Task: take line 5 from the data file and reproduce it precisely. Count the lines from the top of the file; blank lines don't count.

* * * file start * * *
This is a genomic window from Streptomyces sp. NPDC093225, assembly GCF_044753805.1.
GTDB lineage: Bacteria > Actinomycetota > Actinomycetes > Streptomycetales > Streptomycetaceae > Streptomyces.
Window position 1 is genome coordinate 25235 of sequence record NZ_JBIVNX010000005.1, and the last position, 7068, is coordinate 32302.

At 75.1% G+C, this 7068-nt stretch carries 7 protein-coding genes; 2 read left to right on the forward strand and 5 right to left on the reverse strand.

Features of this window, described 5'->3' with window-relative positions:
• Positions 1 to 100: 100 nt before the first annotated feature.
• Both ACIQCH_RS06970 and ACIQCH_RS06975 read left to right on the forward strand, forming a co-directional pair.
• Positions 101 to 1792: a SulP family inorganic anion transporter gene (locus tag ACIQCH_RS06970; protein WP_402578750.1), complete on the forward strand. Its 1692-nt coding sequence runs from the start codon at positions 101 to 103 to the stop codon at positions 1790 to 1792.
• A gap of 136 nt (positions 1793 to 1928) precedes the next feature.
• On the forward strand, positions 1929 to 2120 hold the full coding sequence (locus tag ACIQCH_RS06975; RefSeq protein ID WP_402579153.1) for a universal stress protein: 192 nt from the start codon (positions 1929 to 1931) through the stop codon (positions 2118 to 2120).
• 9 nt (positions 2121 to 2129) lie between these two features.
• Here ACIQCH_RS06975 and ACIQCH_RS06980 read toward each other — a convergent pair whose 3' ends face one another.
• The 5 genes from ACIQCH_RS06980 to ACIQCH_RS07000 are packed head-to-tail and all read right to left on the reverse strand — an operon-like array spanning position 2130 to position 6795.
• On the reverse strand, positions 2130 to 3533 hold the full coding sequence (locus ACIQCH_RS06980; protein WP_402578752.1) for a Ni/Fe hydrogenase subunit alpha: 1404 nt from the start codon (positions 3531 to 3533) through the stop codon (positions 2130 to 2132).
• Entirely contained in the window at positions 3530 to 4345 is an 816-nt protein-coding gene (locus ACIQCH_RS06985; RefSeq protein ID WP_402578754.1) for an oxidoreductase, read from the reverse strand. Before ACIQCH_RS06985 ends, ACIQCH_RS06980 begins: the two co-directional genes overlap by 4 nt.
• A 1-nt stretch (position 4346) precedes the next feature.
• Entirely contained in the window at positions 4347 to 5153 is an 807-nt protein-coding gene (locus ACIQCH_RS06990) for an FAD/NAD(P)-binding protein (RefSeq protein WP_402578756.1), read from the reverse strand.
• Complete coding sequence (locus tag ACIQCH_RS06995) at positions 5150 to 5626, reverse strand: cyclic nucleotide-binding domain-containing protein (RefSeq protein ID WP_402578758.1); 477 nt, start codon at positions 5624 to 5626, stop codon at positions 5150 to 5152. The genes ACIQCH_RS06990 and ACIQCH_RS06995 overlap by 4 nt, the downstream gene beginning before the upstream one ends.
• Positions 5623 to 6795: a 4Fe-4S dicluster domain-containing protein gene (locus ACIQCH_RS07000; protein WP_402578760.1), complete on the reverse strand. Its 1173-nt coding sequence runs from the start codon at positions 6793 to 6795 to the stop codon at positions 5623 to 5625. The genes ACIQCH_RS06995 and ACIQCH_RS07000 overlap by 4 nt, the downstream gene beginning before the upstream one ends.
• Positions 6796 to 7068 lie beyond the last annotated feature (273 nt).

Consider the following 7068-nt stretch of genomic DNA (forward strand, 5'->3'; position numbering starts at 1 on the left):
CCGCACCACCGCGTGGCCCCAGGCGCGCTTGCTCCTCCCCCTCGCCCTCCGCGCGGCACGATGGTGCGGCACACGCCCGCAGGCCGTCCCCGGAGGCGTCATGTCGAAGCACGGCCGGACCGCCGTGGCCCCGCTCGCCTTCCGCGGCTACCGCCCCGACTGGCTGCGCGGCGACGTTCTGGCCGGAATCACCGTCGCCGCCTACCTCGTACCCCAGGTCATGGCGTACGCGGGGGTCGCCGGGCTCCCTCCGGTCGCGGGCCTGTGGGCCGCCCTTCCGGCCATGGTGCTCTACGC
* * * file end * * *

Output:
Features of this window, described 5'->3' with window-relative positions: